From Snom User Wiki

Jump to: navigation, search


What is ENUM?

ENUM links DNS entries with the E.164 telephone numbering system, two well-known numbering mechanisms for locating resources in networks.

The popular PSTN numbering mechanism uses numbers in the range 0-9 to indicate country, area, service, mobility and other details. For example, people in the USA know that numbers starting with 972 are located in the Dallas area and they also know what the cost of the service will be if they dial a number starting with these digits. Numbering plans explain the system that lies behind these numbers.

DNS names use alphanumeric characters to make it easier to remember the address. While it is hard to remember “+4930398330”, it is easier to remember “”.

While it would be easy to access a telephone with the number “” from a computer with a QWERTY keyboard, dialling such a number from a normal telephone requires a finger-breaking procedure. ENUM solves this problem by providing a lookup mechanism that translates “+4930398330” into “”.

While telephony is a primary application for ENUM, it’s not the only one. ENUM records may also contain addresses of Email, web pages or other Internet resources. However, this FAQ focuses on the telephony application for ENUM using snom phones.

How it works

ENUM follows a simple principle. To convert an E.164 number into a DNS number, just turn the number around, remove the leading “+” sign, insert a dot between the digits and add “” at the end. For example, “+4930398330” is converted to “”. This number is dialled using the standard SIP procedures.

However, in practice there are some obstacles. The SIP user-agent needs to be able to deal with DNS NAPTR and DNS SRV records. These records are a powerful way of redirecting requests to other domains. If there is no ENUM record available, the SIP user agent has to fall back on something more conservative, for example redirecting the call to a PSTN gateway.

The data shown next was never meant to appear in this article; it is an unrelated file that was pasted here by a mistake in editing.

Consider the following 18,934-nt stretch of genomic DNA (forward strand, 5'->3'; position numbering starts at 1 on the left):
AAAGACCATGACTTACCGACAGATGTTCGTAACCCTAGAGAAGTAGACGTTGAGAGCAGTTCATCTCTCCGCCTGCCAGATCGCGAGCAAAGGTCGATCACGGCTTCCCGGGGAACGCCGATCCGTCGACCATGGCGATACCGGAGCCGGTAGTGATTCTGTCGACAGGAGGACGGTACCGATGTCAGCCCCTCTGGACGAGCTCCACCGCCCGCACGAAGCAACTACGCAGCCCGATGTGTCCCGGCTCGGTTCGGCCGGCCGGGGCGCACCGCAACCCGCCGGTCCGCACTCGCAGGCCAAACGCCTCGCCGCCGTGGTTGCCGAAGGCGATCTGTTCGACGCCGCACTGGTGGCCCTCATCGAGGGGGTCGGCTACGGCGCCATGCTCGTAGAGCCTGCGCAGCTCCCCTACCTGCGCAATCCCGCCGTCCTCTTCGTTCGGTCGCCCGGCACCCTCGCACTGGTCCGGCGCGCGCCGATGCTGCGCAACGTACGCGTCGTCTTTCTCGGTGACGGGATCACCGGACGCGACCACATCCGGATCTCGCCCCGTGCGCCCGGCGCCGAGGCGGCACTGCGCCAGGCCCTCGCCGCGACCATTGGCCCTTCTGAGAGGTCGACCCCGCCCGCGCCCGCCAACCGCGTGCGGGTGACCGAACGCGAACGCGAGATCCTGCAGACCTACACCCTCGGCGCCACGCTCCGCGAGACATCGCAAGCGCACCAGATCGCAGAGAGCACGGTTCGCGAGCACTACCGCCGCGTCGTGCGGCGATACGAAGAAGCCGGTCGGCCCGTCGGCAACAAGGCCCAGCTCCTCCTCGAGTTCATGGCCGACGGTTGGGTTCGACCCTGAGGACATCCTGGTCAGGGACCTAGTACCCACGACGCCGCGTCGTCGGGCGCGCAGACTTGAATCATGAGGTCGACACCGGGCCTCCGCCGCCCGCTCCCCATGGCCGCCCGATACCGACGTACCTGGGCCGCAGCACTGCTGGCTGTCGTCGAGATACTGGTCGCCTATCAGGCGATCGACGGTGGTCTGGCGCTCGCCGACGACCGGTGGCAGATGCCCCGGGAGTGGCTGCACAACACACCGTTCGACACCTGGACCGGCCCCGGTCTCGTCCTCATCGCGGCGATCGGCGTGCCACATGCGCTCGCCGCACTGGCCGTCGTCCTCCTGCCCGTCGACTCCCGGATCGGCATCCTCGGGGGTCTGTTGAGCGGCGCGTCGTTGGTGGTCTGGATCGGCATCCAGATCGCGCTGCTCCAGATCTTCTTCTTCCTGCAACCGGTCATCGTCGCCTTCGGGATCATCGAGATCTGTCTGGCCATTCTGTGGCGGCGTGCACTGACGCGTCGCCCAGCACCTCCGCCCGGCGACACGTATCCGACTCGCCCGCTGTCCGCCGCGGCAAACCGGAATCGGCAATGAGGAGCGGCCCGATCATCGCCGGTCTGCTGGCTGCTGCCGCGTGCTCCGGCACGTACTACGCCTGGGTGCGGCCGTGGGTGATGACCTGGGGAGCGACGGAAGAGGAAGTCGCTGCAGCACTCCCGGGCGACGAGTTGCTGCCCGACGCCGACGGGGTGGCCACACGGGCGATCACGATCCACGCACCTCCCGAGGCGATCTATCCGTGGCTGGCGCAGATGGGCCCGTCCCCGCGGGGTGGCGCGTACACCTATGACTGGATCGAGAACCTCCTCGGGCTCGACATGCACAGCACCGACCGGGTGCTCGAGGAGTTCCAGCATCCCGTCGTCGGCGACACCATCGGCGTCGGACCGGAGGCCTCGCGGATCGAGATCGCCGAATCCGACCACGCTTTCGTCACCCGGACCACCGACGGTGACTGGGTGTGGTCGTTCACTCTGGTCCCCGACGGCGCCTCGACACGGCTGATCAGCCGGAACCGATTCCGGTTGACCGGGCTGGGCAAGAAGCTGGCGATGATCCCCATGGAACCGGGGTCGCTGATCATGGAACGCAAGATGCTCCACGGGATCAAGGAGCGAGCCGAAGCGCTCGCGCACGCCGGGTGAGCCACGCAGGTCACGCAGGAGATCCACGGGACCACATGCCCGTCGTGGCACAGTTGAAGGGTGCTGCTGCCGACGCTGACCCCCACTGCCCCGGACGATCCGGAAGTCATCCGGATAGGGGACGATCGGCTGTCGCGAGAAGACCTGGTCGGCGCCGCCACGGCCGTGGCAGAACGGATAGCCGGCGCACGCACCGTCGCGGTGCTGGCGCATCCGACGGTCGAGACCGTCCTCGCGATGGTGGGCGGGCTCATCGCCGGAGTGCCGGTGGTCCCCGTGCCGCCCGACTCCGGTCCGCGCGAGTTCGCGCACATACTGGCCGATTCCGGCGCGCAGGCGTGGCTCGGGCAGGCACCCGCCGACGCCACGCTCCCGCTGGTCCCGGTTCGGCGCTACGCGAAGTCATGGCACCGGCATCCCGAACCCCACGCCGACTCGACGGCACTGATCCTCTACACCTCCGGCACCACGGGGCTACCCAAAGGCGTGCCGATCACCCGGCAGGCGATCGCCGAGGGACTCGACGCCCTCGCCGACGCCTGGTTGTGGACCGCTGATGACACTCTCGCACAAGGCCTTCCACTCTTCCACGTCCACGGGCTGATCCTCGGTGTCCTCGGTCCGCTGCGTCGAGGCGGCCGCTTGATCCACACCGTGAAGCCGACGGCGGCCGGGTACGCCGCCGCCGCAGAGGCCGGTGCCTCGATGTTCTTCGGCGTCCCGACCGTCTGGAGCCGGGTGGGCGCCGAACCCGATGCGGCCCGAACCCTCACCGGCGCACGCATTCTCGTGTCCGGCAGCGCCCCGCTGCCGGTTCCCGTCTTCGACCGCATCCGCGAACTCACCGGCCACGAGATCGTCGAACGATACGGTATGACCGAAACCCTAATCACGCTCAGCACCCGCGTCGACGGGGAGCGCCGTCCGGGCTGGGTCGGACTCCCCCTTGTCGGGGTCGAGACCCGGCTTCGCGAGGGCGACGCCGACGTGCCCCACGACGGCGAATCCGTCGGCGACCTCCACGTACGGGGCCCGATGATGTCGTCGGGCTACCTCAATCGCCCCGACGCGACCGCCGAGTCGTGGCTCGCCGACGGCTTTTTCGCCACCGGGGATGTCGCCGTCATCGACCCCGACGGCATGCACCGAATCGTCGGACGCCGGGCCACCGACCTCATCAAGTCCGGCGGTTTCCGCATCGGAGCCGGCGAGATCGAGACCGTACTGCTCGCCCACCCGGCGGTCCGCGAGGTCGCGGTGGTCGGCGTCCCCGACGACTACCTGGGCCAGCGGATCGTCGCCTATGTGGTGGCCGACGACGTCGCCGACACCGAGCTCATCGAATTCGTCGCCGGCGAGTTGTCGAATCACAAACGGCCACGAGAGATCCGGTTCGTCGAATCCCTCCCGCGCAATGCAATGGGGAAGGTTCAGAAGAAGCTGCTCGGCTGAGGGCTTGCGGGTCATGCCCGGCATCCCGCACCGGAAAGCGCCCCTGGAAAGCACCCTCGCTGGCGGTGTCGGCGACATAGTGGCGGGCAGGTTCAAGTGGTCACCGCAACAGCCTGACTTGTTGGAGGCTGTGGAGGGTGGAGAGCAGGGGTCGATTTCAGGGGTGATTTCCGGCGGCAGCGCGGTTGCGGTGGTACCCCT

Avoiding Cheating

When end users have the opportunity to redirect calls at the caller’s cost, they could redirect their calls to an expensive 900-number. When an SIP proxy redirects the call to such a number, callers might be unaware of the redirection and be in for a nasty surprise when they pay their bills at the end of the month. To avoid this danger, the SIP user agent needs to indicate the redirection. The caller can then decide whether to continue or terminate the call. Optionally, endpoints may explicitly ask for an ok on the redirection.

ENUM and Overlap Dialling

When you dial a number on a PSTN phone, you don’t usually have to press a dial button on the phone. Normally the network tells you when a number is complete and automatically gives you a ringback tone in this case. Unfortunately, this is not possible with ENUM. The phone has to know how long a number is.

This is relatively easy in countries with a fixed length dial plan like in North America, but in other countries it causes big problems. In these countries, users have to use SIP phones like cell phones: at the end of the dialling procedure, they have to press the Ok button to start the call.